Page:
Don’t worry if you can’t get up to 86th Street to handle the technology in person. As usual, Bard’s students and faculty, who collaborated on this show, have produced a highly fulfilling web application that highlights everything in their show, adds historic tidbits, and shows each piece’s original print and TV ads.

Click on “Grid” to see all the exhibition items. Click on “Connections” to read interesting comments by the curators comparing different items or telling little histories about the relationships between the tech innovations. Click on “Device Statistics” to see how many units of each sold, how long it was in the market, and how much each would cost in today’s dollars. You’ll be able to sort the items by any of these parameters.

Steve’s hip and happening1998 iMac injected color into a drab, drab desktop computing world

Steve’s hip and happening1998 iMac injected color into a drab, drab desktop computing world

Example: sorted by today’s cost, the most expensive computing investment in the show would be the Xerox Alto operating system at (today) $225,981.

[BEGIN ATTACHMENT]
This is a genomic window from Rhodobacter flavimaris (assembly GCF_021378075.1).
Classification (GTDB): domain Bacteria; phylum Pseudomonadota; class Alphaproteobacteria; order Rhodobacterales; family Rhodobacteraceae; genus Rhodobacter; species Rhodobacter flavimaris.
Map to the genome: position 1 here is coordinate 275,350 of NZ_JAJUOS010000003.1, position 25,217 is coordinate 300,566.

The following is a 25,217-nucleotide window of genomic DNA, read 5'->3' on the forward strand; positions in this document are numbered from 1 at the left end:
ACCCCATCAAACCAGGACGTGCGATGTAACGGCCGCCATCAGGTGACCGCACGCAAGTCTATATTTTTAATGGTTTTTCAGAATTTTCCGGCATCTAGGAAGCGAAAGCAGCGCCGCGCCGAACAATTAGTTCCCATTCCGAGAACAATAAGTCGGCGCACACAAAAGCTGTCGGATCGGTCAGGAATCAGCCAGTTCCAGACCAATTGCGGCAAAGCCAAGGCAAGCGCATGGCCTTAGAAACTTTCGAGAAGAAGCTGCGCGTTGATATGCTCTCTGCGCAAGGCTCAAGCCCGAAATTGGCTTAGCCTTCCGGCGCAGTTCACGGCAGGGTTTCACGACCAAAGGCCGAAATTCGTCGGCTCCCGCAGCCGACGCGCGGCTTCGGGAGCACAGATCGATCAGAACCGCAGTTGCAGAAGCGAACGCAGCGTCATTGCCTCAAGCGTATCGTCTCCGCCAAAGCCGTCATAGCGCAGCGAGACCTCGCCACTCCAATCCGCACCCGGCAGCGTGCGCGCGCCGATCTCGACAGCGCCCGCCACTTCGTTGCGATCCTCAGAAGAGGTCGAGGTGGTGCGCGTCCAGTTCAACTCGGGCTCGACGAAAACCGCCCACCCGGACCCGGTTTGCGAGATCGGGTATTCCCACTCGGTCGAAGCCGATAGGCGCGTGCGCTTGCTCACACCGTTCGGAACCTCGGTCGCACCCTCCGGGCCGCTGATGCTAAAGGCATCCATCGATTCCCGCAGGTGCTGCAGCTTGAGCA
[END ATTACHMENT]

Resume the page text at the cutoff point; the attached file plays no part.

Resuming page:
Be sure to click on “more” and enjoy the gallery of magazine ads for these innovations. And check out the 1979 TV commercial for Xerox Alto, on loan from the Xerox Archives, and please, do not miss the unforgettable all singing and dancing MS-DOS product introduction video.

You’ll read memories shared by gallery visitors about various items in the exhibition. For that matter, click on any item on the Grid and add your own story about your first personal encounter with these icons!

Bravo, Bard Graduate Center!

Mobile phones for days – the future of computing. The curators put these up with Velcro so visitors could feel them.

Mobile phones for days – the future of computing. The curators put these up with Velcro so visitors could feel them.

Dramatic Live Steam Show Envelops Virginia Museums

The restored 611 arrives in downtown Roanoke behind the art museum

The restored 611 arrives in downtown Roanoke behind the art museum

For the last month, crowds in western Virginia have been turning out in droves to see the dramatic result of engineering, technology, and determination by several museums and volunteers to resurrect the biggest, fastest passenger steam locomotive to live out its former glory on the Norfolk & Western Railroad.